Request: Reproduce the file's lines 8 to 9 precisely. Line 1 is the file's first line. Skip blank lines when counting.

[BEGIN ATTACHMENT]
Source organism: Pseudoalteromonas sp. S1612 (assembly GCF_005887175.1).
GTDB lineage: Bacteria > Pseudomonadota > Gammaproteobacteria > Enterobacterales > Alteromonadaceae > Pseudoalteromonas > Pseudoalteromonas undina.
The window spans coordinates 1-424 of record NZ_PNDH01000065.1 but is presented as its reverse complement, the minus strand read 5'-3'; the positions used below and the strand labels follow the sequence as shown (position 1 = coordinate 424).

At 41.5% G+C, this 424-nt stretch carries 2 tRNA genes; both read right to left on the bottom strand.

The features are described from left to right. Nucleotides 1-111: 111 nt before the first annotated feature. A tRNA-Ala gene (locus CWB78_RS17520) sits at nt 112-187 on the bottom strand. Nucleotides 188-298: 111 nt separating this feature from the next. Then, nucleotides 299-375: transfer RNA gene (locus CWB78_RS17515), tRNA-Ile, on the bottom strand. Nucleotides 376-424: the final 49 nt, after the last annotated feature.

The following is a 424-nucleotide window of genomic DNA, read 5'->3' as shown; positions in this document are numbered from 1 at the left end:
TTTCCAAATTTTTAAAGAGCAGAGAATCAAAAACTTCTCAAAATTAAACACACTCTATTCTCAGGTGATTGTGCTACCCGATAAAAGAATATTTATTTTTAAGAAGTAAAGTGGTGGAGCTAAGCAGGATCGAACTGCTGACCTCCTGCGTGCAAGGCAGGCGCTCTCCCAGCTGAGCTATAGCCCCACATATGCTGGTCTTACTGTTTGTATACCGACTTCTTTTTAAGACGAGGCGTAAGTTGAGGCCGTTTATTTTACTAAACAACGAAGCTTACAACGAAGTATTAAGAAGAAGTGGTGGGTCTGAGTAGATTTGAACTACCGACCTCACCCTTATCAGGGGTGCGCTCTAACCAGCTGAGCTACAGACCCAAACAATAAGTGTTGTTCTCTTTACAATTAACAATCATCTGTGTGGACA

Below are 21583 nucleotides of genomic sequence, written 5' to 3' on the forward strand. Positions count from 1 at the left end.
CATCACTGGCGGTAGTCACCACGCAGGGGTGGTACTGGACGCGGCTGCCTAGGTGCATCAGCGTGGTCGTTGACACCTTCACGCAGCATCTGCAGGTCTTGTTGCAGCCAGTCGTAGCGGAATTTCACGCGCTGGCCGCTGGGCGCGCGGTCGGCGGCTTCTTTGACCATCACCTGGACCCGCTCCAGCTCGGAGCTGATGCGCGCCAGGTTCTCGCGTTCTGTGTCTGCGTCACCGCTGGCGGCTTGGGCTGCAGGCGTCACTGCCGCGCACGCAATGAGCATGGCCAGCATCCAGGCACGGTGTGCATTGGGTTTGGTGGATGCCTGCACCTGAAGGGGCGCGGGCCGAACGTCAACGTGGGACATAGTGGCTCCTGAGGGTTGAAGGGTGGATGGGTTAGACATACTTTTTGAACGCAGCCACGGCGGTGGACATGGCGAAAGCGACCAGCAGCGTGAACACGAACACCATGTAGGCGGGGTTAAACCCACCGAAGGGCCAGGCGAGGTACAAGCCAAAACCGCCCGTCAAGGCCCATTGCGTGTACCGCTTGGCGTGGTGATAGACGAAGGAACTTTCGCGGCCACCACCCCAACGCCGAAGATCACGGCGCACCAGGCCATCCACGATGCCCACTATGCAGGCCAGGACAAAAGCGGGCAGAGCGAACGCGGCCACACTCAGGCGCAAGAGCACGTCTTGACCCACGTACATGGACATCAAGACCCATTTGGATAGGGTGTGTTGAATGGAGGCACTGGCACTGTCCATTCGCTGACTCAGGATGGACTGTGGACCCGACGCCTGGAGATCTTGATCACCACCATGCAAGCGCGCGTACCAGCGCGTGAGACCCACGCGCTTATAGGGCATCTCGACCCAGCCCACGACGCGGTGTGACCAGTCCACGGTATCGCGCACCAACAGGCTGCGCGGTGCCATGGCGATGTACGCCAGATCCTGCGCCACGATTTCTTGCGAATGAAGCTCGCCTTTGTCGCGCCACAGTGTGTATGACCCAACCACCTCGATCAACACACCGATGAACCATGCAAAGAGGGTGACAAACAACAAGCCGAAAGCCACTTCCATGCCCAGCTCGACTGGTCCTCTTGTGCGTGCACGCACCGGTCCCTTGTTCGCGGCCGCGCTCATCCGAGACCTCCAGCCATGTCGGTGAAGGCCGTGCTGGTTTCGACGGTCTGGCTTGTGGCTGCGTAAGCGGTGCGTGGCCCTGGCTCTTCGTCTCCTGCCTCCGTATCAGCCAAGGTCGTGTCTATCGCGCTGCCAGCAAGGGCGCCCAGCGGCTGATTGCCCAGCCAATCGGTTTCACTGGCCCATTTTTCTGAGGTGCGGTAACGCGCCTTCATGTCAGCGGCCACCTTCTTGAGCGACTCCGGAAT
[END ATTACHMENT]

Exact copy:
Below are 21583 nucleotides of genomic sequence, written 5' to 3' on the forward strand. Positions count from 1 at the left end.
CATCACTGGCGGTAGTCACCACGCAGGGGTGGTACTGGACGCGGCTGCCTAGGTGCATCAGCGTGGTCGTTGACACCTTCACGCAGCATCTGCAGGTCTTGTTGCAGCCAGTCGTAGCGGAATTTCACGCGCTGGCCGCTGGGCGCGCGGTCGGCGGCTTCTTTGACCATCACCTGGACCCGCTCCAGCTCGGAGCTGATGCGCGCCAGGTTCTCGCGTTCTGTGTCTGCGTCACCGCTGGCGGCTTGGGCTGCAGGCGTCACTGCCGCGCACGCAATGAGCATGGCCAGCATCCAGGCACGGTGTGCATTGGGTTTGGTGGATGCCTGCACCTGAAGGGGCGCGGGCCGAACGTCAACGTGGGACATAGTGGCTCCTGAGGGTTGAAGGGTGGATGGGTTAGACATACTTTTTGAACGCAGCCACGGCGGTGGACATGGCGAAAGCGACCAGCAGCGTGAACACGAACACCATGTAGGCGGGGTTAAACCCACCGAAGGGCCAGGCGAGGTACAAGCCAAAACCGCCCGTCAAGGCCCATTGCGTGTACCGCTTGGCGTGGTGATAGACGAAGGAACTTTCGCGGCCACCACCCCAACGCCGAAGATCACGGCGCACCAGGCCATCCACGATGCCCACTATGCAGGCCAGGACAAAAGCGGGCAGAGCGAACGCGGCCACACTCAGGCGCAAGAGCACGTCTTGACCCACGTACATGGACATCAAGACCCATTTGGATAGGGTGTGTTGAATGGAGGCACTGGCACTGTCCATTCGCTGACTCAGGATGGACTGTGGACCCGACGCCTGGAGATCTTGATCACCACCATGCAAGCGCGCGTACCAGCGCGTGAGACCCACGCGCTTATAGGGCATCTCGACCCAGCCCACGACGCGGTGTGACCAGTCCACGGTATCGCGCACCAACAGGCTGCGCGGTGCCATGGCGATGTACGCCAGATCCTGCGCCACGATTTCTTGCGAATGAAGCTCGCCTTTGTCGCGCCACAGTGTGTATGACCCAACCACCTCGATCAACACACCGATGAACCATGCAAAGAGGGTGACAAACAACAAGCCGAAAGCCACTTCCATGCCCAGCTCGACTGGTCCTCTTGTGCGTGCACGCACCGGTCCCTTGTTCGCGGCCGCGCTCATCCGAGACCTCCAGCCATGTCGGTGAAGGCCGTGCTGGTTTCGACGGTCTGGCTTGTGGCTGCGTAAGCGGTGCGTGGCCCTGGCTCTTCGTCTCCTGCCTCCGTATCAGCCAAGGTCGTGTCTATCGCGCTGCCAGCAAGGGCGCCCAGCGGCTGATTGCCCAGCCAATCGGTTTCACTGGCCCATTTTTCTGAGGTGCGGTAACGCGCCTTCATGTCAGCGGCCACCTTCTTGAGCGACTCCGGAAT